LECTURERS COVER PAGESchool: LAWDegree Programme: LLBCourse: INTERNATIONAL LAW L330Assignment No. Assignment1 Lecturer’s name: Ms P Kayuma Unilus Leopards Hill Campus Off Leopards Hill Road New Kasama LUSAKA.University of Lusaka School: LAWDegree Programme: LLBCourse name and Code: International law L330Assignment Student’s Surname: SIPIYAStudent’s First name: AGNESSStudent number: LLB1512915Mode of Study: DISTANCE E-mail Address: [email protected] Number: 0972882311Lecturer’s name: Ms P KAYUMADue Date: 15TH MARCH 2019 International law is said to be the body of law that governs legal relations between or among states or nations.
To qualify as a subject of traditional definition of international law, a state had to be sovereign: it needed a territory, a population, a government, and the ability to engage in diplomatic or foreign relations. States within the United States, provinces, and cantons were not considered subjects of international law, because they lacked the legal authority to engage in foreign relations. In addition, individuals did not fall within the definition of subjects that enjoyed rights and obligations under international law.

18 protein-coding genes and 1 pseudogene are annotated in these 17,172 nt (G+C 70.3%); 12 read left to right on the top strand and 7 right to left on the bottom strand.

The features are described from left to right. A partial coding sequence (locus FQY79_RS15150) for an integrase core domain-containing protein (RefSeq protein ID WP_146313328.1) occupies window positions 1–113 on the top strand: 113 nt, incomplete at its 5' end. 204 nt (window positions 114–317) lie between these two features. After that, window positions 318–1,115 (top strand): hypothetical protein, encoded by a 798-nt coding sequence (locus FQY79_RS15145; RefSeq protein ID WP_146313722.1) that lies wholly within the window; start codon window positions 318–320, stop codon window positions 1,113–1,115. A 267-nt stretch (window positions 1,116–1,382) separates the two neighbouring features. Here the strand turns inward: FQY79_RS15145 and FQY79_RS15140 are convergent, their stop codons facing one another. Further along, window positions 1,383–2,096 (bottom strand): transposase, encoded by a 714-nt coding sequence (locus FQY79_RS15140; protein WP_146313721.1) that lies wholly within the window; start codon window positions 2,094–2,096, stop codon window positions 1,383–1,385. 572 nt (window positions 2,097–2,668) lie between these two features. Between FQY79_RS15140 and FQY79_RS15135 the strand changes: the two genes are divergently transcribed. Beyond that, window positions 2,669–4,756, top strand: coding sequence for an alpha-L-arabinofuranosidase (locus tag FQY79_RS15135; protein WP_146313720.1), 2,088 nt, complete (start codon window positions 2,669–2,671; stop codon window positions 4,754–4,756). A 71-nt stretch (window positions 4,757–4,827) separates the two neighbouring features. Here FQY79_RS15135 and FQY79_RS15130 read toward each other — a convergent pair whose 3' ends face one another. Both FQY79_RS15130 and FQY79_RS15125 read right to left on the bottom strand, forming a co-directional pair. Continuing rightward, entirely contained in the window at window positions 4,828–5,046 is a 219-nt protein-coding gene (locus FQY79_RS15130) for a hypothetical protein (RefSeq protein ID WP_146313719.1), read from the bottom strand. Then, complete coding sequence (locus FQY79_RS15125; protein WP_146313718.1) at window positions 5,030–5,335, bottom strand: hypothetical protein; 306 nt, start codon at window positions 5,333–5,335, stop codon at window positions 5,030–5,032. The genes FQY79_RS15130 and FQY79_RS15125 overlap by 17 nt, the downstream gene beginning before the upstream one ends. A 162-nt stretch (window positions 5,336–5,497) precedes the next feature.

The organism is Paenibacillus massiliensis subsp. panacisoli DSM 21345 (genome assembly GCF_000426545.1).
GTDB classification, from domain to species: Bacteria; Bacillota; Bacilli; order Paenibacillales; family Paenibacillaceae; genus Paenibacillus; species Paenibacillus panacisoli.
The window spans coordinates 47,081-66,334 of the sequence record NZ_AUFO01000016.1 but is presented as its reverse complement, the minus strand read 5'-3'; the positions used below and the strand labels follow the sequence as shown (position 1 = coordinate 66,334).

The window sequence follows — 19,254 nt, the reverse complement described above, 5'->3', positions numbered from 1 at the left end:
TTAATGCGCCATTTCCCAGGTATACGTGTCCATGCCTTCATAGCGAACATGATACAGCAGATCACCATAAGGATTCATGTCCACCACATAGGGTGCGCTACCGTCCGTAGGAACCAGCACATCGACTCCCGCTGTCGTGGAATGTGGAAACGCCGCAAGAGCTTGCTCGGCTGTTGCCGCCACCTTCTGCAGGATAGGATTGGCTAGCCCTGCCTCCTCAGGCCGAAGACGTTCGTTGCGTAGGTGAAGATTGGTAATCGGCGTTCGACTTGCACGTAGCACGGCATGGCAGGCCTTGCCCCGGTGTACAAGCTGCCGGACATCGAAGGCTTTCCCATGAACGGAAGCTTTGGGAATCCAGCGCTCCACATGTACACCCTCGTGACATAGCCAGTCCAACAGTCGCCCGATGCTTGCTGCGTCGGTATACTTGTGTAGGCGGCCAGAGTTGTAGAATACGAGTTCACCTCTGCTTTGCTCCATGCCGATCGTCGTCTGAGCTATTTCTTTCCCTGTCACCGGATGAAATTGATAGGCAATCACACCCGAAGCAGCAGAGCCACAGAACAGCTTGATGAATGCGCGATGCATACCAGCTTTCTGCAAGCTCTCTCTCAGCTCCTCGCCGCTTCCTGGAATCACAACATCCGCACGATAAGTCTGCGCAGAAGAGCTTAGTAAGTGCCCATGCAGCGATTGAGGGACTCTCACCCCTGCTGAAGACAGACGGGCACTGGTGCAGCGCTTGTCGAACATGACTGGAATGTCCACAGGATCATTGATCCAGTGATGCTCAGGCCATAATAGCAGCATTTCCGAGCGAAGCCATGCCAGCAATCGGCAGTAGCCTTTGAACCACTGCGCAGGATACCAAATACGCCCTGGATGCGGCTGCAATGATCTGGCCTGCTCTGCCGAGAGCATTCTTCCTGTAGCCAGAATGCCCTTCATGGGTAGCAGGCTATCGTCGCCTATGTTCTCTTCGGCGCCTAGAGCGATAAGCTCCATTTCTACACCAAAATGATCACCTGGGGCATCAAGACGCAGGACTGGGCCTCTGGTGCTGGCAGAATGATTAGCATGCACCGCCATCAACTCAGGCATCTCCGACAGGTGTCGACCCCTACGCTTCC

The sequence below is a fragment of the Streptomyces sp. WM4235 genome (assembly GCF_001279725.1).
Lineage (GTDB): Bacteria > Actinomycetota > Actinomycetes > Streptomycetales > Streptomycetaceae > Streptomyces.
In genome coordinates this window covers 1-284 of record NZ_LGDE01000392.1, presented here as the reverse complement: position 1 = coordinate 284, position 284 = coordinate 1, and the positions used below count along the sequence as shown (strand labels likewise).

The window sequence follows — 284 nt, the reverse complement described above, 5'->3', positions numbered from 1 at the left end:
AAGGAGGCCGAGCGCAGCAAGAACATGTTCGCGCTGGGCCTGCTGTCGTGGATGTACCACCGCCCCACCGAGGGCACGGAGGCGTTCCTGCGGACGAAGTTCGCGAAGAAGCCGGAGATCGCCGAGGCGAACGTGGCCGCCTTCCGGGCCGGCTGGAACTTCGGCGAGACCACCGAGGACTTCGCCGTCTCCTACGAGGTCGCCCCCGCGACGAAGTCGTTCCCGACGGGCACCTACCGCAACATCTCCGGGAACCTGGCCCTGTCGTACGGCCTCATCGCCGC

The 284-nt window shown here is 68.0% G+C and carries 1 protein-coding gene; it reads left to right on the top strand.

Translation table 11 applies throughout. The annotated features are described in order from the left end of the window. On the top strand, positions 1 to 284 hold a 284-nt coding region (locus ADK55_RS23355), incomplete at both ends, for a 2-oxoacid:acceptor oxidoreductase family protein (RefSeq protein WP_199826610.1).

A more contemporary definition expands the traditional notions of international law to confer rights and obligations on intergovernmental international organizations and even on individualsInternational law cannot be discussed without including the theories of international law such as the Grotian theory that was introduced by Dutch scholar Hugo Grotius who remarked that the law of nature would be valid even if there was no God, his theory stated: nature was founded exclusively on reason as justice was part of man’s social make-up and thus not only useful but essential. His theory conceived of a comprehensive system of international law, he retained the theological distinction between just and unjust war, one of his most enduring opinions was his proclamation of the freedom of the seas, and he opposed the Portuguese concept of closed seas’ and emphasized instead the principle that the nations could not appropriate to themselves the high seas as they belonged to all.In addition to this theory there is the theory of positivism, the positivists approach is not concerned with the association of theory structured upon inference from absolute principles, but rather with viewing events as they occur and discussing actual problems that have arisen in the other words it can be said that positivism is the theory of laws and their operations, validity from the fact of having been enacted by authority or of deriving logically from existing decisions for example coming to a decision by looking at decisions of past cases, a case on positivism is the Lotus Case, which showed that with positivism all international legal rules are based on state consent. Positivists would interpret International law to be what actually happened between competing states rather than concepts derived from reason.Furthermore, the theory of naturalism believes that everything can be explained in terms of natural causes, physical matter is the only reality, and everything can be explained in terms of matter and physical phenomena. According to St Thomas Aquinas who maintained that natural law formed part of the law of God. Naturalism is also called materialism, with this theory one cannot state where the sea starts and end, they cannot determine who owns the sea, and this was provided for in The Free Sea any man may sail freely to wherever the person wishes. Having looked at the theories of International law one cannot solely base the foundation of international law on these theories. International law is established in a number of ways, International although lacking in a strong legislative, judicial and enforcement organs and its resemblance to a pre state society, its principles are still valid and can be traced back to the basic norm, the rule that stipulates that nations should behave as they customarily behaved this is rule is called pacta sunt servanda meaning, declaring that agreements must be carried in good faith. It can be said that customs within contemporary legal systems, particularly in developed worlds is relatively cumbersome and unimportant and often of nostalgic value, however, in international law it is a dynamic source of law in the light of the nature of the international system, the essence of custom is to constitute evidence of a general practice accepted as law, as was noted by the international law court in the Libya/Malta case that the substance of customary law must be looked at primarily in the actual practice and opinio juris of states. For a rule to become customary it must be practiced for a recognized duration of time, the basic rule as regards to repetition and continuity of a custom was laid down in the Asylum case the court declared that a customary rule must be in accordance with a constant and uniform usage practiced by the states. The beginning that needs to be achieved before a legally binding custom is formed and will depend upon the nature of the alleged rule and the opposition it produces, according to the case of Nicaragua for a new customary rule to be made, not only must the acts concerned amount to a settled practice; but they must be accompanied by the opinio juris sive necessitatis, either the states taking such action or other states in a position to react to it, must have behaved so that their conduct is evidence of a belief that this practice is rendered obligatory by the existence of a rule of law requiring it.Furthermore, treaties are another basis of international law, treaties are a creation of written agreements whereby the states participating bind themselves legally to act in a particular way or to set up particular relations between themselves or as defined by Article 2(1) of the Vienna Convention, the obligatory nature of treaties is founded upon the customary international law principle that agreements are binding, however for example in Zambia for a treaty to be binding it must go through ratification and domestication of the given treaty, a treaty can only be enforce if it is signed by the states that wish to endorse it, enforcement of rules will happen among states that have signed the agreement , treaties only bind states that have signed it.In conclusion it can be seen that the theories of international law are not the foundation of international law but merely give the idea/views in which one can look at international law. One can either take the positivist approach, naturalist approach or grotianist approach, one cannot discuss international law without discussing customary international law and treaties just to mention a few.BIBLIOGRAPHYBOOKSMN Shaw, International Law 6th edn, Cambridge University 2008H Grotius, The Free Sea (liberty fund Inc 2004CASESLotus Case 1927, France v. Turkey, PCIJMalta/Libya case ICJ Reports, 1985 PP.13, 29; 82 ILR P. 239Asylum case ICJ Reports, 1950, 17 ILR, P.280Nicaragua case ICJ Reports, 1986, p. 14; 76 ILR p. 349WEBSITEShttps//www.allaboutphilosophy.org